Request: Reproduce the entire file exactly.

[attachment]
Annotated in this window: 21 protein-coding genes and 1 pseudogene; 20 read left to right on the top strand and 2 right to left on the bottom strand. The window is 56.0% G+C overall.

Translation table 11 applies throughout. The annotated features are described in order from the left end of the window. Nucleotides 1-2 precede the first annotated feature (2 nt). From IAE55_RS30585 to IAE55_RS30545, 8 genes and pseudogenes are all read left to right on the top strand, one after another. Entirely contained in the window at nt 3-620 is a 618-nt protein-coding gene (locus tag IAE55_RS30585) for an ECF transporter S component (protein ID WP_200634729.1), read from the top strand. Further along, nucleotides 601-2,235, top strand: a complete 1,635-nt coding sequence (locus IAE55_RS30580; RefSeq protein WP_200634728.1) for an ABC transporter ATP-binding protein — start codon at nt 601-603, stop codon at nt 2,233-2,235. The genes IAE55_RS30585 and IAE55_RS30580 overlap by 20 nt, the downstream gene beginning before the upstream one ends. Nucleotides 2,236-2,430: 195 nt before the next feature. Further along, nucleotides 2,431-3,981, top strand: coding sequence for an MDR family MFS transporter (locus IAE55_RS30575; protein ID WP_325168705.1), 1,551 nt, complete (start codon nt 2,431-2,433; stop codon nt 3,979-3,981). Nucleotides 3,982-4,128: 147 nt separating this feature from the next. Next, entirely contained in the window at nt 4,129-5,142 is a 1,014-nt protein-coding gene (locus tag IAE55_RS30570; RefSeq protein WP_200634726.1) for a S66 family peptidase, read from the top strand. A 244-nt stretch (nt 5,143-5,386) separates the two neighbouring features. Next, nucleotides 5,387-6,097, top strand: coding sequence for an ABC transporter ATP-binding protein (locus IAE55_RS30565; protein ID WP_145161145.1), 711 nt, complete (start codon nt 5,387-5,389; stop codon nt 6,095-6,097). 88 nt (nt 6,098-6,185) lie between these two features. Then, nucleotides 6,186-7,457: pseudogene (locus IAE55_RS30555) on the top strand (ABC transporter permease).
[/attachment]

Annotated in this window: 21 protein-coding genes and 1 pseudogene; 20 read left to right on the top strand and 2 right to left on the bottom strand. The window is 56.0% G+C overall.

Translation table 11 applies throughout. The annotated features are described in order from the left end of the window. Nucleotides 1-2 precede the first annotated feature (2 nt). From IAE55_RS30585 to IAE55_RS30545, 8 genes and pseudogenes are all read left to right on the top strand, one after another. Entirely contained in the window at nt 3-620 is a 618-nt protein-coding gene (locus tag IAE55_RS30585) for an ECF transporter S component (protein ID WP_200634729.1), read from the top strand. Further along, nucleotides 601-2,235, top strand: a complete 1,635-nt coding sequence (locus IAE55_RS30580; RefSeq protein WP_200634728.1) for an ABC transporter ATP-binding protein — start codon at nt 601-603, stop codon at nt 2,233-2,235. The genes IAE55_RS30585 and IAE55_RS30580 overlap by 20 nt, the downstream gene beginning before the upstream one ends. Nucleotides 2,236-2,430: 195 nt before the next feature. Further along, nucleotides 2,431-3,981, top strand: coding sequence for an MDR family MFS transporter (locus IAE55_RS30575; protein ID WP_325168705.1), 1,551 nt, complete (start codon nt 2,431-2,433; stop codon nt 3,979-3,981). Nucleotides 3,982-4,128: 147 nt separating this feature from the next. Next, entirely contained in the window at nt 4,129-5,142 is a 1,014-nt protein-coding gene (locus tag IAE55_RS30570; RefSeq protein WP_200634726.1) for a S66 family peptidase, read from the top strand. A 244-nt stretch (nt 5,143-5,386) separates the two neighbouring features. Next, nucleotides 5,387-6,097, top strand: coding sequence for an ABC transporter ATP-binding protein (locus IAE55_RS30565; protein ID WP_145161145.1), 711 nt, complete (start codon nt 5,387-5,389; stop codon nt 6,095-6,097). 88 nt (nt 6,098-6,185) lie between these two features. Then, nucleotides 6,186-7,457: pseudogene (locus IAE55_RS30555) on the top strand (ABC transporter permease).